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JWST Reveals Previously Hidden “Undiscovered Country” Of Early Galaxies

The objects challenge the currently accepted ideas about galaxy evolution.


Dr. Alfredo Carpineti


Dr. Alfredo Carpineti

Senior Staff Writer & Space Correspondent

Alfredo (he/him) has a PhD in Astrophysics on galaxy evolution and a Master's in Quantum Fields and Fundamental Forces.

Senior Staff Writer & Space Correspondent

Two fields full of galaxies and zoomed in are the two galaxies in questions. very little details are clear in the single galaxy images.
Two of the furthest galaxies ever seen snapped by JWST. Image credit: NASA, ESA, CSA, Tommaso Treu (UCLA). Image processing: Zolt G. Levay (STScI)

Among its many scientific objectives, JWST is set up to see further into the universe than ever before. This means that, thanks to the finite nature of the speed of light, the space telescope is looking into the past further than ever before. Incredible insights were expected, but astronomers were not prepared for the speed at which the telescope might find spectacular sights. Two new galaxies, remarkably bright, have now been discovered in the early universe. And, they challenge what we know about the cosmos.

After the Big Bang, the universe experienced the Cosmic Dark Ages, when no visible light was shining. It took stars and galaxies coming together a long time later to bring brightness to the universe again. Galaxies are expected to slowly grow over the first several hundred million years, slowly getting bigger and brighter in chaotic environments.


But new JWST observations suggest that the picture is more complex than that. Two exceptionally bright galaxies in the Grism Lens-Amplified Survey from Space-JWST images have been analyzed by two research groups. These galaxies existed approximately 450 and 350 million years after the Big Bang.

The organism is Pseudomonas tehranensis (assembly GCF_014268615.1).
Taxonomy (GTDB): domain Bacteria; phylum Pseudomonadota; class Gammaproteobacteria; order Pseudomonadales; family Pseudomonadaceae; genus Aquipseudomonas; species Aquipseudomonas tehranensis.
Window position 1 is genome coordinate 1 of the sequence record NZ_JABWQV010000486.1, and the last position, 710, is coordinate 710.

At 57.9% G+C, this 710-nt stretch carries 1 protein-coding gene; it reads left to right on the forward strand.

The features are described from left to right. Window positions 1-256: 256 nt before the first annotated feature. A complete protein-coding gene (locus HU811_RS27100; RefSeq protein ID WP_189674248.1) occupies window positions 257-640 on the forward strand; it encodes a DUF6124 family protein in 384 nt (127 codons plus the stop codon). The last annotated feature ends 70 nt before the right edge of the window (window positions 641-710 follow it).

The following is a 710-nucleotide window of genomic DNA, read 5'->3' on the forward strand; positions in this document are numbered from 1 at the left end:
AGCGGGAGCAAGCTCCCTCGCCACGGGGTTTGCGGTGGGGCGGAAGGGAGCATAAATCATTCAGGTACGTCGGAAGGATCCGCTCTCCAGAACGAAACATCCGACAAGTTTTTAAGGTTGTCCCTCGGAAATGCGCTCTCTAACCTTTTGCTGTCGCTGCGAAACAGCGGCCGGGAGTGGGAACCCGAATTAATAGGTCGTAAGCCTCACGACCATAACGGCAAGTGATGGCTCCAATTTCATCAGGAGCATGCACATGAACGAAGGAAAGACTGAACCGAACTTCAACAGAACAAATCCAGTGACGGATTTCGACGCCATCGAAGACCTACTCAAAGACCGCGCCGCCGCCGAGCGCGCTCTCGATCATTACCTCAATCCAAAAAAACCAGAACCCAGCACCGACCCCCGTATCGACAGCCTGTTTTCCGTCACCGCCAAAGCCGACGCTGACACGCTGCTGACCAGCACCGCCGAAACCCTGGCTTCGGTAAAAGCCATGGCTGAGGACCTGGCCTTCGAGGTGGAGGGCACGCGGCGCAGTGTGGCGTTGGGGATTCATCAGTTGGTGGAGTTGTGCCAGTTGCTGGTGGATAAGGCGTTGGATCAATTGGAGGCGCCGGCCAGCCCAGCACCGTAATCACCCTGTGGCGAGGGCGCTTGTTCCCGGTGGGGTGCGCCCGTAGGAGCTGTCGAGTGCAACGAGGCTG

"We've nailed something that is incredibly fascinating. These galaxies would have had to have started coming together maybe just 100 million years after the Big Bang. Nobody expected that the dark ages would have ended so early," Garth Illingworth of the University of California at Santa Cruz, a member of the one of the research teams, said in a statement. "The primal universe would have been just one hundredth its current age. It's a sliver of time in the 13.8 billion-year-old evolving cosmos."

The galaxies were found remarkably quickly, with just four days of analysis, suggesting that these incredibly bright and distant objects might not be needles in a haystack.

"Based on all the predictions, we thought we had to search a much bigger volume of space to find such galaxies," leader of the other team Marco Castellano, of the National Institute for Astrophysics in Rome, explained.


"These observations just make your head explode. This is a whole new chapter in astronomy. It's like an archaeological dig, and suddenly you find a lost city or something you didn’t know about. It’s just staggering," added Paola Santini, part of Castellano's team.

The galaxies' incredible light output is a puzzling thing. They are either filled with many small stars, making them extremely massive; or, they have fewer, but much larger stars. These more massive stars could be the fabled Population III stars, the first stars that ever shone in the universe, which we are yet to see and that JWST is going to look for.

"Indeed, the farthest source is very compact, and its colors seem to indicate that its stellar population is particularly devoid of heavy elements and could even contain some Population III stars," added Adriano Fontana, also part of Castellano’s team.

The confirmation of the distance and composition will come from the spectroscopic analysis from JWST. The light spectrum is like a fingerprint that will allow scientists to answer these and other questions about these incredible galaxies.


The papers are published in The Astrophysical Journal Letters, here and here.  


spaceSpace and PhysicsspaceAstronomy
  • tag
  • galaxy,

  • stars,

  • early universe,

  • JWST,

  • Astronomy,

  • galaxy evolution